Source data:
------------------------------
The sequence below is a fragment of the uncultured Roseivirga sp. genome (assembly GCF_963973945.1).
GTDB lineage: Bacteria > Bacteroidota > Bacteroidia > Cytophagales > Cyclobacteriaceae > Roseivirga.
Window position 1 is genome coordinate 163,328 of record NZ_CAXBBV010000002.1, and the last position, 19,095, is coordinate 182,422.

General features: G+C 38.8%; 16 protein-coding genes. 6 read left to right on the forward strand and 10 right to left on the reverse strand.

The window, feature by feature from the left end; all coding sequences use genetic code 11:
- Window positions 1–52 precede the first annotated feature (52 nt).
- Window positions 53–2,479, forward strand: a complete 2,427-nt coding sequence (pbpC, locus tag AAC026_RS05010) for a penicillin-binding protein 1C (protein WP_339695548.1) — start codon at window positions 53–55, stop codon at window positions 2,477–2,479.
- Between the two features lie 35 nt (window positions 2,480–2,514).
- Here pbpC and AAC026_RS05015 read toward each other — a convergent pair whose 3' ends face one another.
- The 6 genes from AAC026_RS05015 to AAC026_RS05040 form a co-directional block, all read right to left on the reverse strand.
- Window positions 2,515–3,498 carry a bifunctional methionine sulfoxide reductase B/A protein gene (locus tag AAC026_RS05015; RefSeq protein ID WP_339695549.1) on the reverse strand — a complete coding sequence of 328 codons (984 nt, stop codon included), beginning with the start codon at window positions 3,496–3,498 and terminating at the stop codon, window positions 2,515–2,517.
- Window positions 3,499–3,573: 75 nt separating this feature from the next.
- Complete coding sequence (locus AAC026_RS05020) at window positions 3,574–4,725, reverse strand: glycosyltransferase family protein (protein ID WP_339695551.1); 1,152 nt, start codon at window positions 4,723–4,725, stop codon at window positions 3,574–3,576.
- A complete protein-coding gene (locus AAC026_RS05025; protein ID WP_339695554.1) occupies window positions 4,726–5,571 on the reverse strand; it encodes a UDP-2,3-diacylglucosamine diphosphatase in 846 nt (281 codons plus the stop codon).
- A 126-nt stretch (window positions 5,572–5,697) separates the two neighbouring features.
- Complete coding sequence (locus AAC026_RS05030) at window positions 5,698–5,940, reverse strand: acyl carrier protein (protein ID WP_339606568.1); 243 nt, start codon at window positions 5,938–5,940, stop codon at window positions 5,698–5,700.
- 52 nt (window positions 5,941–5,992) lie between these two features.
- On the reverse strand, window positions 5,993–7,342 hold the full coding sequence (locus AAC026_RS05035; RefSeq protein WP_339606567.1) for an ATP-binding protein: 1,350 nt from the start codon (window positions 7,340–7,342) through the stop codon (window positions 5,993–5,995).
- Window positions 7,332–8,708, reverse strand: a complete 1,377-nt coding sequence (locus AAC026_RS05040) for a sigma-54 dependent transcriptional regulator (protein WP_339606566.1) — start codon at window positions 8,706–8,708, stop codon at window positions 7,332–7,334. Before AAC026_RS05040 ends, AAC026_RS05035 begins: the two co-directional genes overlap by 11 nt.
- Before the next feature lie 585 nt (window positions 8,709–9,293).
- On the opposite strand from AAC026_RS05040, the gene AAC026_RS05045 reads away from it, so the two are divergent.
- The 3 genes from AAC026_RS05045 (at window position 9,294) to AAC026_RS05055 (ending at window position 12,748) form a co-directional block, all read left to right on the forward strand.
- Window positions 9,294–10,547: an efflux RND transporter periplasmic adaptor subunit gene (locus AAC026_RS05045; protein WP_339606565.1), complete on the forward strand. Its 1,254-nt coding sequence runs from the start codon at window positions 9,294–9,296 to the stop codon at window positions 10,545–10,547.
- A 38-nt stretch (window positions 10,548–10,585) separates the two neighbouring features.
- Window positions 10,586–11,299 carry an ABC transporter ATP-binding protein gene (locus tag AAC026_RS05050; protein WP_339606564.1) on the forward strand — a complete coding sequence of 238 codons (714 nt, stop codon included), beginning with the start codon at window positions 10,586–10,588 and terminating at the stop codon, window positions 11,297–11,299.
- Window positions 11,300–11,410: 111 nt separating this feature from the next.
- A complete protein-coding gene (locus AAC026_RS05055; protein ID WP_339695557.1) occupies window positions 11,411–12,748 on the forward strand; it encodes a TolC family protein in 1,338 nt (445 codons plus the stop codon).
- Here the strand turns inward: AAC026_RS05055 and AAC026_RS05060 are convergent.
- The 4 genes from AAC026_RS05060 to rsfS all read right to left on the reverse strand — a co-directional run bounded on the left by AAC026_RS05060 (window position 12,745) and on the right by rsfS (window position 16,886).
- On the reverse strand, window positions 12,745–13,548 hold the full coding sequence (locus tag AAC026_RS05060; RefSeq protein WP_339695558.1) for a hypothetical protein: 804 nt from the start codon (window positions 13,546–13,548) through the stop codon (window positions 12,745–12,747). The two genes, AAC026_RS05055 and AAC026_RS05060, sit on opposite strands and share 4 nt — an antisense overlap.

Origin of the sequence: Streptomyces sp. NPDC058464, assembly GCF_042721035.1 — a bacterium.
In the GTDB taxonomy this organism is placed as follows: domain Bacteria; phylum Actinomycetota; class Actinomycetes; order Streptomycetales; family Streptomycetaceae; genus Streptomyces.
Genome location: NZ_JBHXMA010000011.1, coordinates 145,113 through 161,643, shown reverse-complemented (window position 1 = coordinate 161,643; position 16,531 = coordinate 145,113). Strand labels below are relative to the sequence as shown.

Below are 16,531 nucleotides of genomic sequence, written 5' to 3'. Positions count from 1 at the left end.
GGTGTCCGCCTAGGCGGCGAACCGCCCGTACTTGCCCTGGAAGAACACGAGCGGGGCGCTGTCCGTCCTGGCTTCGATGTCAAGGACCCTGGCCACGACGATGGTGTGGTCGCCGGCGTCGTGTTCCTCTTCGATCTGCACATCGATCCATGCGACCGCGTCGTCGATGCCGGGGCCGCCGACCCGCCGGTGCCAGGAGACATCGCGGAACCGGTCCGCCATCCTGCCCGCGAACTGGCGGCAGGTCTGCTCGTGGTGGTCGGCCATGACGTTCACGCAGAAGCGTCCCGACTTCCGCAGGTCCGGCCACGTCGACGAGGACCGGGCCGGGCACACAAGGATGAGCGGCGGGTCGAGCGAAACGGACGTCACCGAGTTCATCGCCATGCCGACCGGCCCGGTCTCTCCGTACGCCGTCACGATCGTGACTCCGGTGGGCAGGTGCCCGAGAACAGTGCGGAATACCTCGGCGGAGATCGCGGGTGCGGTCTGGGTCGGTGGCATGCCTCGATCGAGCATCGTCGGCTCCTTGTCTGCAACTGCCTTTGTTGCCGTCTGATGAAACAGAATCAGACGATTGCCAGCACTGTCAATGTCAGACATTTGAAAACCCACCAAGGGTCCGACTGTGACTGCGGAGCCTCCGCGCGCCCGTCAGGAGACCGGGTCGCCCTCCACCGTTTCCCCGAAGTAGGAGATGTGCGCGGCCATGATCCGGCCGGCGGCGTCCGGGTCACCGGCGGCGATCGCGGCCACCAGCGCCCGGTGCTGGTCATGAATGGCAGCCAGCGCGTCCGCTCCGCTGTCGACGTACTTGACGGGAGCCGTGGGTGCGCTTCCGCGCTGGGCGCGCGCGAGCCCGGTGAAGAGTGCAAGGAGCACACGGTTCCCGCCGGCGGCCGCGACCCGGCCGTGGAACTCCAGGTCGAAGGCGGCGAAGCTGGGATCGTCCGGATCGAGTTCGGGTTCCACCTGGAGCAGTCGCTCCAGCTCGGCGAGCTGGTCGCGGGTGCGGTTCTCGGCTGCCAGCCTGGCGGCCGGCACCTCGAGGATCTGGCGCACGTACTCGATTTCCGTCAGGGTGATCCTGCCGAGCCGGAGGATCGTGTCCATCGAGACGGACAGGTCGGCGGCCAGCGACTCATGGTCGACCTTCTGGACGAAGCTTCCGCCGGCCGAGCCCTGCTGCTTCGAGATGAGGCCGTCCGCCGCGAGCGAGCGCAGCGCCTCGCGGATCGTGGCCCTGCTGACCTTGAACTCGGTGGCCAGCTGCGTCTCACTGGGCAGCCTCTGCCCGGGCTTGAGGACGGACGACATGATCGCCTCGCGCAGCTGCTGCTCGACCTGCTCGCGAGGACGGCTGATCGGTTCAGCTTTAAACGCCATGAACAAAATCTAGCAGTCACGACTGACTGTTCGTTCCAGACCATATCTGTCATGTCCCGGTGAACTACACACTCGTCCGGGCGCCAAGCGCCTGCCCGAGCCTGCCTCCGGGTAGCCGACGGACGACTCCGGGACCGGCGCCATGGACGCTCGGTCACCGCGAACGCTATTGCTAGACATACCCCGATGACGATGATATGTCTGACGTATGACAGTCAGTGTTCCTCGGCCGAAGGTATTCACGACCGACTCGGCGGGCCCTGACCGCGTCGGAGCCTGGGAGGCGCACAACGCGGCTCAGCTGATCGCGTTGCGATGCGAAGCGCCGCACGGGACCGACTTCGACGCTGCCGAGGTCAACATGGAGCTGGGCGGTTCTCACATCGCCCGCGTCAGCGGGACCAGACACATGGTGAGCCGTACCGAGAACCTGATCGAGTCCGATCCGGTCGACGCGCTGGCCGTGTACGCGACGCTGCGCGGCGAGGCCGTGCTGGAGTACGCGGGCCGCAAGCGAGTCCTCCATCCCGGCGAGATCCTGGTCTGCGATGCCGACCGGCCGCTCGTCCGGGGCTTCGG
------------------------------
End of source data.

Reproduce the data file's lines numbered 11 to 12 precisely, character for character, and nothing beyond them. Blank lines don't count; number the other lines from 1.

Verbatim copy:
- Window positions 2,515–3,498 carry a bifunctional methionine sulfoxide reductase B/A protein gene (locus tag AAC026_RS05015; RefSeq protein ID WP_339695549.1) on the reverse strand — a complete coding sequence of 328 codons (984 nt, stop codon included), beginning with the start codon at window positions 3,496–3,498 and terminating at the stop codon, window positions 2,515–2,517.
- Window positions 3,499–3,573: 75 nt separating this feature from the next.